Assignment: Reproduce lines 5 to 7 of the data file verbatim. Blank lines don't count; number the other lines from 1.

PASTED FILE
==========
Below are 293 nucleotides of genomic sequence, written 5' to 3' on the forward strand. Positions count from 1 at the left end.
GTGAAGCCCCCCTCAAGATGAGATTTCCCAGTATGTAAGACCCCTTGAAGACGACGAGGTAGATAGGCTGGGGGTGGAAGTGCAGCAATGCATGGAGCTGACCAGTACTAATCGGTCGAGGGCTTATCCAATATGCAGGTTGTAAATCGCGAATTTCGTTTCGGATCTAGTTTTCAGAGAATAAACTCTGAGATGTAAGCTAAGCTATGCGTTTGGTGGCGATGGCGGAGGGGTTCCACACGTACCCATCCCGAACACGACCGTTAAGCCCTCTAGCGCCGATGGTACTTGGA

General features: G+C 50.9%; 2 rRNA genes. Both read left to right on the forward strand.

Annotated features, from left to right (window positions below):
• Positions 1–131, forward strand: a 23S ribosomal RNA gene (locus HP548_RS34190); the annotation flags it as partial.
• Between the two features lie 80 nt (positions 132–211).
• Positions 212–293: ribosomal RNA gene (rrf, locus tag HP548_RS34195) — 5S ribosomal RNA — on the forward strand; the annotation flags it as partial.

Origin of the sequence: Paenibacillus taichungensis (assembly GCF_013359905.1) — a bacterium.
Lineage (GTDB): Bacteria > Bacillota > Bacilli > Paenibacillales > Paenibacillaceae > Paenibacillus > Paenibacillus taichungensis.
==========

• Positions 1–131, forward strand: a 23S ribosomal RNA gene (locus HP548_RS34190); the annotation flags it as partial.
• Between the two features lie 80 nt (positions 132–211).
• Positions 212–293: ribosomal RNA gene (rrf, locus tag HP548_RS34195) — 5S ribosomal RNA — on the forward strand; the annotation flags it as partial.